Currying f(l)avour

In Recipes on January 3, 2012 at 12:34 am

Due to the huge migrations of Indians around the world (often as indentured labourers or merchants) curry is eaten everywhere.  Each country has adapted curry to suit its own needs and the local ingredients.  There are Thai Massaman curry, Malaysian Beef Rendang and South African Bunny Chow (curried beans in a hollowed out loaf of bread).  In Britain curry – Chicken Tikka Masala, Lamb Korma, Butter Chicken – has arguably stolen the title of national dish from roast beef and Yorkshire pudding.  In Japan curry is classed with other dishes that have come from the West, as Yo-Shoku which literally means ‘Western food’.  This is because, lacking their own Indian migrants, the Japanese discovered curry via the West.  In India itself, curry varies from region to region – depending on the availability of ingredients and the dietary requirement of the various Indian religions – so a South Indian curry may be quite different from a North Indian one.

The curry recipe I give here doesn’t claim to be authentic Indian, nor does it use the flavours of any particular region.  It is just my own interpretation as I suspect many of the curries made by Indian cooks are also theirs.

Beef curry and chicken curry served with turmeric rice

My ‘Indian’ Curry


1 tsp ground cumin

1 tsp ground coriander

1 tsp garam masala

1 tsp chilli flakes

1/3 tsp asafoetida powder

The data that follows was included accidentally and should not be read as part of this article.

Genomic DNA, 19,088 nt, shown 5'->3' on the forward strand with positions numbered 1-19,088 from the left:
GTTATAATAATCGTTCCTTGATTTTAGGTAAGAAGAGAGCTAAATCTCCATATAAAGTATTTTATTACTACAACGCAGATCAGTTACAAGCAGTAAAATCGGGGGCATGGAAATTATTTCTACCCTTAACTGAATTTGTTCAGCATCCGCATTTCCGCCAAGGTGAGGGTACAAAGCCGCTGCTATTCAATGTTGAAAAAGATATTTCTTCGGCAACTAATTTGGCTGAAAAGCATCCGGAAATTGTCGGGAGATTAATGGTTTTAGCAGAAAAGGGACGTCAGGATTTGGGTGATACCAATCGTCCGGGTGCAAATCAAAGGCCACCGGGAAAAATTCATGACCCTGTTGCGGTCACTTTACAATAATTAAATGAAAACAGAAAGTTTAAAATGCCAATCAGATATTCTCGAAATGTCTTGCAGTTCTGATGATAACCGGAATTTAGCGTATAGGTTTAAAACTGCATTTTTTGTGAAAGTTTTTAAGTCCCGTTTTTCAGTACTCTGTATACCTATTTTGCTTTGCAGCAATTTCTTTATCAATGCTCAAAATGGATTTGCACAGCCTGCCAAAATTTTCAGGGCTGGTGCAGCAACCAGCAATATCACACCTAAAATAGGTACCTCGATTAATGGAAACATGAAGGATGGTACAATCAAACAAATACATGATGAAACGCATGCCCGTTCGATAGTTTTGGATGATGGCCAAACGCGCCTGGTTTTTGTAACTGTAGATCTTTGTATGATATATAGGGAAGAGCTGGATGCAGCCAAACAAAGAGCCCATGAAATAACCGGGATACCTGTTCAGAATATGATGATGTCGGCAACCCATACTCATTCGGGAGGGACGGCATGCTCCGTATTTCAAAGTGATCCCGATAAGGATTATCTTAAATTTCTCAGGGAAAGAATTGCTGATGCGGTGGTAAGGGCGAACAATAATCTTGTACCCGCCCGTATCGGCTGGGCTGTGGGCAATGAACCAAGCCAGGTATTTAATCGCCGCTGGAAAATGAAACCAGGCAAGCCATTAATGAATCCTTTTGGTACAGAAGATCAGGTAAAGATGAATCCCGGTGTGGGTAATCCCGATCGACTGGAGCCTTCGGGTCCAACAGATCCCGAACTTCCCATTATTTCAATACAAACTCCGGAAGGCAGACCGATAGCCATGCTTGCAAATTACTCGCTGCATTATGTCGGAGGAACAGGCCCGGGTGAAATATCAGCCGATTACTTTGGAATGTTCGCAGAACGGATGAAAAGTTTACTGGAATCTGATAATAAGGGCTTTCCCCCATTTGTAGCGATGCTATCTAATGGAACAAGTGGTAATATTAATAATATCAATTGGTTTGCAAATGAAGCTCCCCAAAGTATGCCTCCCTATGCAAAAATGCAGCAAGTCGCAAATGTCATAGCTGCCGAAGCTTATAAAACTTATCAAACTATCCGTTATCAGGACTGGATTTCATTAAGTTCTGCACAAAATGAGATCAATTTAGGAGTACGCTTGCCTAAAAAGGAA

1 tsp fenugreek seeds

1 tsp black mustard seeds

a thumb sized piece of fresh ginger (peeled and grated)

2 cloves garlic (minced)

500g gravy beef OR 500g free range chicken legs

2 onions (thinly sliced)

1 tbs tomato paste

1/2 400g tin diced tomatoes

2 tbs sunflower oil

1 tbs unsalted butter

1 tsp tamarind concentrate

fresh mint or coriander


Heat a little of the oil in a heavy based saucepan.  Brown the meat on all sides and remove.  Add the rest of the oil and butter and fry the capsicum, onions, garlic and ginger gently.  Add the mustard and fenugreek seeds and fry for 1 min.  Add the ground spices and fry gently until aromatic (about 1 – 2 mins).  Add the tomato paste and fry for about 30 seconds.  Add the meat, tinned tomatoes, tamarind concentrate and a couple of cups of water or stock.  Simmer gently for 1 1/2 hours or until the beef is tender or the chicken is falling from the bone.  Finish with a handful of mint or coriander and serve with Basmati rice, yoghurt and lime pickle or mango chutney.

Mint adds some freshness to the beef curry

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